Like I said, I really liked the first two in this series, which is probably one of the reasons I felt let down with this installment. The humor present in the first two was completely lacking in this one, the characters seeming to go through the motions and yet falling short.  When things get tough for Verity, Frankie is usually there to offer up a differing perspective - no matter how odd.  But in book three, Frankie is down and depressed, unable to break free of being bound to Verity's property and depending on her to escort him around town via his urn.  The humor he usually provides is absent and he serves merely to bring Verity down and get her into one scrape after another, though she tries everything she can think of to help free Frankie.  

Then we have the budding relationship with Ellis.  While I still like the dynamic of the secret relationship they have as the brother of Verity's ex-fiance, here Ellis forces the relationship more into the open, with no regard for the recent trauma Verity barely survived when standing up to the matriarch of the wealthy Wydell clan.  After the events of the second book, I was really hoping to see some of the results of that wrap-up here and see Ellis stand up to his mother.  Sadly, this never happens, which showed a surprising lack of compassion and complete disregard toward Verity.  Ellis even goes so far as to get angry with Verity and verbally browbeat her for her hesitation and fear of his mother, even though again nothing he's done up to that point provides Verity with any assurance he will stand with her in her corner.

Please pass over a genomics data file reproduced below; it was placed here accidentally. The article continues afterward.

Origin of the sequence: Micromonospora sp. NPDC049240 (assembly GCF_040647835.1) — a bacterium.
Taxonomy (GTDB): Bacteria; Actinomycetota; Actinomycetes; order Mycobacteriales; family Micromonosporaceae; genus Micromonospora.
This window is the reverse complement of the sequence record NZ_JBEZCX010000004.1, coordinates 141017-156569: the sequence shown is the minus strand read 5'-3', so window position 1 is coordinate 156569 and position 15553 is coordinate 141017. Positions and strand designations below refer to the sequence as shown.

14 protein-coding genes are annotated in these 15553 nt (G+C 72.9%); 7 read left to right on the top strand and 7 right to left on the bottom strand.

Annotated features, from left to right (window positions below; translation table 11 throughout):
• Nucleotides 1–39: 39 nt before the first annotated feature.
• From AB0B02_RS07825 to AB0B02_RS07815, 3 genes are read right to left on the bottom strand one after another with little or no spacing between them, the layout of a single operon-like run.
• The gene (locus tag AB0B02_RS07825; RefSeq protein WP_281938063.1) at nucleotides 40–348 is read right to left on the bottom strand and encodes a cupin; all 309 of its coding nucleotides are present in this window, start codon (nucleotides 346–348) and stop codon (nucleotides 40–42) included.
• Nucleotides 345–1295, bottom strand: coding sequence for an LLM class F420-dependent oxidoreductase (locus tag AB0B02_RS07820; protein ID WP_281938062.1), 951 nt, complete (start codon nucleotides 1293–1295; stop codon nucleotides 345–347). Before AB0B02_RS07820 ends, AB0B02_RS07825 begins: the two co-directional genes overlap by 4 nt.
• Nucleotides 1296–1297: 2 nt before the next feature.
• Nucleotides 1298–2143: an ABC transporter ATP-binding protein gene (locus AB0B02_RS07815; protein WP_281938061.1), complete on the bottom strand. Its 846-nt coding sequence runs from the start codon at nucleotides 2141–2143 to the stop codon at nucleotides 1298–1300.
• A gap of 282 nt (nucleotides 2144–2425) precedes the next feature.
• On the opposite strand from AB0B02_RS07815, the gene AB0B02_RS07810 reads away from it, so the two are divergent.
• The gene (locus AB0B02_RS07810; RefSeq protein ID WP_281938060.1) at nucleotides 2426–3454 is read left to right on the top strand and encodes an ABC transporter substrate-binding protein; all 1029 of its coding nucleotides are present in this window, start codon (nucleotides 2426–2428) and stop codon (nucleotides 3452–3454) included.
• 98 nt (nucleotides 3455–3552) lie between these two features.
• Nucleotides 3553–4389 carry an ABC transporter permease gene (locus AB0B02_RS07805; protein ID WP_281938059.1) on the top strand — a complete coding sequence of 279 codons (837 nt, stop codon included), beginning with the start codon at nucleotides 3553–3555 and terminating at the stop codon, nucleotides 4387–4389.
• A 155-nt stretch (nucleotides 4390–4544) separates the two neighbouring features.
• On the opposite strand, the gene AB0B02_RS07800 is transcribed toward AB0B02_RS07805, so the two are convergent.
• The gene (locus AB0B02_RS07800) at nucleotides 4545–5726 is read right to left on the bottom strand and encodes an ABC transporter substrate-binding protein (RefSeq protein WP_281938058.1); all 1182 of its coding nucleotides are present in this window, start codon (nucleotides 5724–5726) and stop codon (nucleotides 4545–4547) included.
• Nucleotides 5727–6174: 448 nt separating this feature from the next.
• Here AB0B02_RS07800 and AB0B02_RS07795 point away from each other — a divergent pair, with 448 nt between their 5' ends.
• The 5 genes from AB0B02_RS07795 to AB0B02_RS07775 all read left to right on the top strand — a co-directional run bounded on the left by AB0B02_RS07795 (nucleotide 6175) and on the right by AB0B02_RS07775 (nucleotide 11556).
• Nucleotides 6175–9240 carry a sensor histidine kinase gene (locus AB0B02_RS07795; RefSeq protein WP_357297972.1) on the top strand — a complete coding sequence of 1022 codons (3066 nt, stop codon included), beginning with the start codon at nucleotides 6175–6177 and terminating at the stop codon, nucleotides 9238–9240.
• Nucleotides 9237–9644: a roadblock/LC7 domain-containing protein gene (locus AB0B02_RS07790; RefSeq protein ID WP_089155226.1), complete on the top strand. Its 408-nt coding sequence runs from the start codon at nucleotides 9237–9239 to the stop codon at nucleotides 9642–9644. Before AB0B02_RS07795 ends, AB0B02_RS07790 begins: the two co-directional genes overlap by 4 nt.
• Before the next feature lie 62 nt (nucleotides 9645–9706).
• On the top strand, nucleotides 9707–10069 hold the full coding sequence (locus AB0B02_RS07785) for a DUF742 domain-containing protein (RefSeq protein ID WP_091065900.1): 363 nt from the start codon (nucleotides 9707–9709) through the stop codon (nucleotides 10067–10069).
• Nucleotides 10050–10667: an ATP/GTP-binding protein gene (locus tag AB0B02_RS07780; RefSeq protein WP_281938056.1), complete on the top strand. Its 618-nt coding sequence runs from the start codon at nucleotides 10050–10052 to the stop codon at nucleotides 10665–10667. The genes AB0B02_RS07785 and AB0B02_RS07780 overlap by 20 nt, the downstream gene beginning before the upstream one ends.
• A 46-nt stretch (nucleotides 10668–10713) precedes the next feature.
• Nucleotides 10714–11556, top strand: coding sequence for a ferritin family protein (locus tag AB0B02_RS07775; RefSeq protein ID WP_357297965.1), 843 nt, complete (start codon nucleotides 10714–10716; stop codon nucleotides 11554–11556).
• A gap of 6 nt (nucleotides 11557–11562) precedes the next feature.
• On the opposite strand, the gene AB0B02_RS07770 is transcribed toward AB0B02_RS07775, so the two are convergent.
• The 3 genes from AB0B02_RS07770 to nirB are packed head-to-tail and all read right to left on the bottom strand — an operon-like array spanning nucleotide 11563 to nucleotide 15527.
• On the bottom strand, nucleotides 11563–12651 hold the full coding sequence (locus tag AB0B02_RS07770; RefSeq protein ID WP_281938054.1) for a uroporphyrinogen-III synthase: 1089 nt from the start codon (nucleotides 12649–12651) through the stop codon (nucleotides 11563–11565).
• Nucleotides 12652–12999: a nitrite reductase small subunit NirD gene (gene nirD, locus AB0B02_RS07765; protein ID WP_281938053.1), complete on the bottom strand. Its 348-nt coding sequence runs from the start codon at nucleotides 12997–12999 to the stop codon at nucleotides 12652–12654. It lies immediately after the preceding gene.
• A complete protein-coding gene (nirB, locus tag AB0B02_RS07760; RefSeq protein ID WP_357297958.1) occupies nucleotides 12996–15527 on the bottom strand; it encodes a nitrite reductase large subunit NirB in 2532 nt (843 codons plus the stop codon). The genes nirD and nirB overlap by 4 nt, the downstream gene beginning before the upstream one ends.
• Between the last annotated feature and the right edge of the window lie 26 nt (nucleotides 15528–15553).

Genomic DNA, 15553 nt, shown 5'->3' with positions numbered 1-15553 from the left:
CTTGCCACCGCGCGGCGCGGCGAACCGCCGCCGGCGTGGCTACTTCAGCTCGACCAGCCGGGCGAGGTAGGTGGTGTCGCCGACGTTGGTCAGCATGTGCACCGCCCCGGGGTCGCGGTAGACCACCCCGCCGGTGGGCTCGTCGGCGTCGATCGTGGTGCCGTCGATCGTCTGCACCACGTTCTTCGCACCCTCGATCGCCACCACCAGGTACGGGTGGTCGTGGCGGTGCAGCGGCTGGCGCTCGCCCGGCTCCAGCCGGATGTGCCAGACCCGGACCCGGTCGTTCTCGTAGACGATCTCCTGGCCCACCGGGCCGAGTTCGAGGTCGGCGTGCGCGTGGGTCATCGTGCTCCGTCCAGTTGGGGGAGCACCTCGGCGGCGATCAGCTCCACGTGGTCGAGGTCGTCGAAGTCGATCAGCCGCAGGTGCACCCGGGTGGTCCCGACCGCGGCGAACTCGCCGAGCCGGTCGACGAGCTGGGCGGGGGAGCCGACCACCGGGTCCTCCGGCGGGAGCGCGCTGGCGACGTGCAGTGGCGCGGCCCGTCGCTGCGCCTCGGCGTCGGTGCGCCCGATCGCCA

The one thing in this book that did provide a little bit of humor was discovering the secret speakeasy, where the ghosts of the South Town Gang and other colorful characters from an era long gone regularly party and 'kill' each other nightly for fun and sport. Now that was a riotous brawl of good times.  But this was the only bright spot in an otherwise downer read.

Do I still want to read the next release in this series?  Certainly.  I have high hopes that at some point Virginia Wydell will get served with more than tea and scones.  Am I still waiting to witness Verity's inevitable rise from being trod underfoot by Sugarland's snooty elite?  Absolutely.  It's going to be totally cool now that Verity's secrets are out of the bag.  But for this outing I'll offer up three stars.

You can find Angie Fox's THE HAUNTED HEIST in eBook and paperback formats on AMAZON, BARNES AND NOBLE, and anywhere else books are sold.

Author Bio:
New York Times bestselling author Angie Fox writes sweet, fun, action-packed paranormal mystery and romance. Her characters are clever and fearless, but in real life, Angie is afraid of basements, bees, and going up stairs when it is dark behind her. Let's face it. Angie wouldn't last five minutes in one of her books.

Angie is best known for her Southern Ghost Hunter mysteries and for her Accidental Demon Slayer books. She lives in St. Louis, with her football-addicted husband, two kids, and Moxie the dog.